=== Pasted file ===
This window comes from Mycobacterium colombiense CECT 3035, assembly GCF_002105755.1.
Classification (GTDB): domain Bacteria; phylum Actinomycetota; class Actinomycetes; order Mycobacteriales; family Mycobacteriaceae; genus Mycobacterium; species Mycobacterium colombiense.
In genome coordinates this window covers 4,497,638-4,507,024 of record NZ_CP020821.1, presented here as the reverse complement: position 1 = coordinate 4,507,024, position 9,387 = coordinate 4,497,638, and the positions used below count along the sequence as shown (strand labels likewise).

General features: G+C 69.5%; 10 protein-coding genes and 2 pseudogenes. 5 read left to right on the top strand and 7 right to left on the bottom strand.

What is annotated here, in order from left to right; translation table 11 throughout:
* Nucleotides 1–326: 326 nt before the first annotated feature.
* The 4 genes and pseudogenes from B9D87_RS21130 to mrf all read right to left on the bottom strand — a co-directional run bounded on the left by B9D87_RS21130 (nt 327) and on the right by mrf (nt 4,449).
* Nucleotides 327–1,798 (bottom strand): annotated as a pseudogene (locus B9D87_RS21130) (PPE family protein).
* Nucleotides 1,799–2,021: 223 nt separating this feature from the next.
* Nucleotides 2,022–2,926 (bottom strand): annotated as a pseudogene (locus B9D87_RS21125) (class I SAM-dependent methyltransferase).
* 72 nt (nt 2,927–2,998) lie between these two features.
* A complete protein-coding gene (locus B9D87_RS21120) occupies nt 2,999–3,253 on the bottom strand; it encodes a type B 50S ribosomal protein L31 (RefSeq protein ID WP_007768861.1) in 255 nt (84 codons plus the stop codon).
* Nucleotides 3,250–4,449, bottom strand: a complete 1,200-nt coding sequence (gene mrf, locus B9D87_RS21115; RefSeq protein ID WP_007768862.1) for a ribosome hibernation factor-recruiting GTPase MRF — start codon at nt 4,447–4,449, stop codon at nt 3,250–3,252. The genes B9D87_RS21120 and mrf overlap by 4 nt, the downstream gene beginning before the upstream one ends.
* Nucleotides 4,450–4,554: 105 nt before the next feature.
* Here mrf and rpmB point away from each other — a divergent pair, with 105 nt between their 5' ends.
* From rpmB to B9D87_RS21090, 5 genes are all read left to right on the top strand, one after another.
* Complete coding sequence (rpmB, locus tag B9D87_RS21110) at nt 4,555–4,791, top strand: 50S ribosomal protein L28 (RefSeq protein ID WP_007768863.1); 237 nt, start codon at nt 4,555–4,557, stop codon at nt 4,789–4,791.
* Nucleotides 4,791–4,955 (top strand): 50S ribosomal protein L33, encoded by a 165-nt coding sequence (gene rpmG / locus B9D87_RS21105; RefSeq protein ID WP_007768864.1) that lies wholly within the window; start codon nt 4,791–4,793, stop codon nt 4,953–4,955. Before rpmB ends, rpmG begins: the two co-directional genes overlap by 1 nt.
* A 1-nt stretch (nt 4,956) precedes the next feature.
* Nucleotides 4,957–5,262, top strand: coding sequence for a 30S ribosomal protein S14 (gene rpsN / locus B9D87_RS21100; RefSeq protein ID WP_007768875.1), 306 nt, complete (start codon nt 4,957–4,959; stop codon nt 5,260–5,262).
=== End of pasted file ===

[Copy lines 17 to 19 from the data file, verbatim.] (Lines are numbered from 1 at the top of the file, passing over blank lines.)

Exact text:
* Complete coding sequence (rpmB, locus tag B9D87_RS21110) at nt 4,555–4,791, top strand: 50S ribosomal protein L28 (RefSeq protein ID WP_007768863.1); 237 nt, start codon at nt 4,555–4,557, stop codon at nt 4,789–4,791.
* Nucleotides 4,791–4,955 (top strand): 50S ribosomal protein L33, encoded by a 165-nt coding sequence (gene rpmG / locus B9D87_RS21105; RefSeq protein ID WP_007768864.1) that lies wholly within the window; start codon nt 4,791–4,793, stop codon nt 4,953–4,955. Before rpmB ends, rpmG begins: the two co-directional genes overlap by 1 nt.
* A 1-nt stretch (nt 4,956) precedes the next feature.